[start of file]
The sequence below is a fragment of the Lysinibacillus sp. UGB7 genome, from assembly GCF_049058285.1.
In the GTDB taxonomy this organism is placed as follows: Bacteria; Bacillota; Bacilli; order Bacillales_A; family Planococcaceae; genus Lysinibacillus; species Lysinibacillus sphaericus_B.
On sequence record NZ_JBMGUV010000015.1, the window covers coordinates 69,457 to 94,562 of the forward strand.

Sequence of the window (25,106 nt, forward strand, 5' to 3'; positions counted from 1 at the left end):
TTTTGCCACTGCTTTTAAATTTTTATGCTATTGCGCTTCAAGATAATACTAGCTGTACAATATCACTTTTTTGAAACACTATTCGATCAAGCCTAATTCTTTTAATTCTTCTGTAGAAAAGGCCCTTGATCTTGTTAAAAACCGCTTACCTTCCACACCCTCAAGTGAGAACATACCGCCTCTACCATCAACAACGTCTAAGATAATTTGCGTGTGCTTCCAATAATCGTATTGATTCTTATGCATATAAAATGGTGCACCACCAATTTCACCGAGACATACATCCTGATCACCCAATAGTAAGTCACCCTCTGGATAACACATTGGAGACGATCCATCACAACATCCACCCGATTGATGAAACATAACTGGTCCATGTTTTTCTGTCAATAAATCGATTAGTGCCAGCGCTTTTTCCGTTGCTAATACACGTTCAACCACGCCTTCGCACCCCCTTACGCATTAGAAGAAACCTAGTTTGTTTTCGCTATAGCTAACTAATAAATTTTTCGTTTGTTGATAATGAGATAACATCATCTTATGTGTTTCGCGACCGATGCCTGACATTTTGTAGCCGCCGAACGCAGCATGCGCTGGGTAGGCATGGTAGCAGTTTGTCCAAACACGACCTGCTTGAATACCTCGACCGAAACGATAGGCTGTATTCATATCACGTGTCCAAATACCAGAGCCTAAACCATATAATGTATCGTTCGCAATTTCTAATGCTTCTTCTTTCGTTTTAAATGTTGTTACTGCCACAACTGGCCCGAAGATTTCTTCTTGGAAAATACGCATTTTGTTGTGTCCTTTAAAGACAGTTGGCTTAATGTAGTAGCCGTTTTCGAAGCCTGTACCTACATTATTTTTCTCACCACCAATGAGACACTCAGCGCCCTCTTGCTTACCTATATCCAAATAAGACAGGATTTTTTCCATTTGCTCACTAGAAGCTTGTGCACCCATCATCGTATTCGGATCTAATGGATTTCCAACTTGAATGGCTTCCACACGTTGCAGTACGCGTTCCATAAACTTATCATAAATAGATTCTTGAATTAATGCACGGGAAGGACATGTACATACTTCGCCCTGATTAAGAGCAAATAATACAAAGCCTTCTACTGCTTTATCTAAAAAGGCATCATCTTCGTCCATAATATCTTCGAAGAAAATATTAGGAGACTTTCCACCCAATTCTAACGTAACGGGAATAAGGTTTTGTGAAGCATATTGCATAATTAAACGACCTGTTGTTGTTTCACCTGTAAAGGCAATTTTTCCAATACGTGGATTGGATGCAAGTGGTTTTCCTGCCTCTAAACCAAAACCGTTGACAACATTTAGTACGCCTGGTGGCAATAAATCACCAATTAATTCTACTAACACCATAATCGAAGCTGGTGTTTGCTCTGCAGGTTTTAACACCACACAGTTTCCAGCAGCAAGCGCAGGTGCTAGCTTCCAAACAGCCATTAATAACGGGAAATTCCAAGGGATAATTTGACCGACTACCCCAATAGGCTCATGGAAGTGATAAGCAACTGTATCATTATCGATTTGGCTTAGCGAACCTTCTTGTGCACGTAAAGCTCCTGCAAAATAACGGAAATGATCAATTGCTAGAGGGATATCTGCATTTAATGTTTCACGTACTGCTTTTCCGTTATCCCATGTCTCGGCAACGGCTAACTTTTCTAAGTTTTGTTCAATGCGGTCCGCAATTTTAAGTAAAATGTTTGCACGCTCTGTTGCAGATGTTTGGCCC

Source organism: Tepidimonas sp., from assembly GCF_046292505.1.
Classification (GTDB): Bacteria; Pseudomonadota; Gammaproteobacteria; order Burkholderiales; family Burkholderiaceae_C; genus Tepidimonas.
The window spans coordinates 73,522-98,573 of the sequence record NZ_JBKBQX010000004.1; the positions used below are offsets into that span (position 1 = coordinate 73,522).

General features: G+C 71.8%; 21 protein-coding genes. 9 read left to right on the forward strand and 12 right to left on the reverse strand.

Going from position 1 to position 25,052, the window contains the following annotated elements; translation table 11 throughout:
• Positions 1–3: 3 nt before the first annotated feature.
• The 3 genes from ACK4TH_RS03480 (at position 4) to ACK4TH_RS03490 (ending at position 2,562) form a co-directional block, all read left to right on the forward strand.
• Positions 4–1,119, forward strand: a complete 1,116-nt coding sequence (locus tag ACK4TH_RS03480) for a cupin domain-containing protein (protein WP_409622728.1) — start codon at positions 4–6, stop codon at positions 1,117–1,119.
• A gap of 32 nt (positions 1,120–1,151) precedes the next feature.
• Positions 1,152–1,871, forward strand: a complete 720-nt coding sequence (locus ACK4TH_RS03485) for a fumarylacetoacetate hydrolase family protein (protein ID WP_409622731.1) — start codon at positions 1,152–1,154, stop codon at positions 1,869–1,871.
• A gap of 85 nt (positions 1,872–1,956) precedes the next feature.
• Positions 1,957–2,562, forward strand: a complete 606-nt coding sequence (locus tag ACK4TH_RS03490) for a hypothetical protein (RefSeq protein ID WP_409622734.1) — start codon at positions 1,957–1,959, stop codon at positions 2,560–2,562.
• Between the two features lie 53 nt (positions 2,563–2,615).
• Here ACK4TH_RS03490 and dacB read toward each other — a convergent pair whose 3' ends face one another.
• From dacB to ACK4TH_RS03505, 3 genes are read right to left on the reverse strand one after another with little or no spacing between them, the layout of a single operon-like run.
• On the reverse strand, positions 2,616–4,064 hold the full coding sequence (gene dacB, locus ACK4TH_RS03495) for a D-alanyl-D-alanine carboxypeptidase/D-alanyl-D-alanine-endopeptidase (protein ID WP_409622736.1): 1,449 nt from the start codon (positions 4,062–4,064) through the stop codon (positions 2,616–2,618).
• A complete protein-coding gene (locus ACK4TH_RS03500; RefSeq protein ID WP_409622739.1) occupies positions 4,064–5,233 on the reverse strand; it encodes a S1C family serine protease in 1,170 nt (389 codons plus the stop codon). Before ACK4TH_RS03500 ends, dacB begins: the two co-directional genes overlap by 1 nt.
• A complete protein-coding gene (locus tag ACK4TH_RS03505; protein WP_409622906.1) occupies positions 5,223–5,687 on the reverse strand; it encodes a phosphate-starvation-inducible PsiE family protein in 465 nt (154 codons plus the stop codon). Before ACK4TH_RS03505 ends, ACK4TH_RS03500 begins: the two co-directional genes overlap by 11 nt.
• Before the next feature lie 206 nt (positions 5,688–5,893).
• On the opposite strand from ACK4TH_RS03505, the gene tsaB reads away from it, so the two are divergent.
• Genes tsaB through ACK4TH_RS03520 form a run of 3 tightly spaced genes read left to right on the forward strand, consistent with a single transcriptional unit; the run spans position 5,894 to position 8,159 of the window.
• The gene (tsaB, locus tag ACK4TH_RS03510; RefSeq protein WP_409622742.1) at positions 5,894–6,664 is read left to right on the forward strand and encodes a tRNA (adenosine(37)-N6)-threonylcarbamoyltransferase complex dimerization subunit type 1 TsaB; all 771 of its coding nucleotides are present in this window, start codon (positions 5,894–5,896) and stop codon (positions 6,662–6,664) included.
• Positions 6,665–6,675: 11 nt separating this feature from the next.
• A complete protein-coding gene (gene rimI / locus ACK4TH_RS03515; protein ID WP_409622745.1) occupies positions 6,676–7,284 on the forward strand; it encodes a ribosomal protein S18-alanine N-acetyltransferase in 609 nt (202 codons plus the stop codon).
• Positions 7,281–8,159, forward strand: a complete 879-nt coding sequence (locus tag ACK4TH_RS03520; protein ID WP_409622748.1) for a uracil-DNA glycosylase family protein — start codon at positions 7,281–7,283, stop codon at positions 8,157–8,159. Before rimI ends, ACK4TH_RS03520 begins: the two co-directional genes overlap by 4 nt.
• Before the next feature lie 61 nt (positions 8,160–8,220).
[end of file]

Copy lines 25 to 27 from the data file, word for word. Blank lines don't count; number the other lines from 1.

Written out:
• On the opposite strand from ACK4TH_RS03505, the gene tsaB reads away from it, so the two are divergent.
• Genes tsaB through ACK4TH_RS03520 form a run of 3 tightly spaced genes read left to right on the forward strand, consistent with a single transcriptional unit; the run spans position 5,894 to position 8,159 of the window.
• The gene (tsaB, locus tag ACK4TH_RS03510; RefSeq protein WP_409622742.1) at positions 5,894–6,664 is read left to right on the forward strand and encodes a tRNA (adenosine(37)-N6)-threonylcarbamoyltransferase complex dimerization subunit type 1 TsaB; all 771 of its coding nucleotides are present in this window, start codon (positions 5,894–5,896) and stop codon (positions 6,662–6,664) included.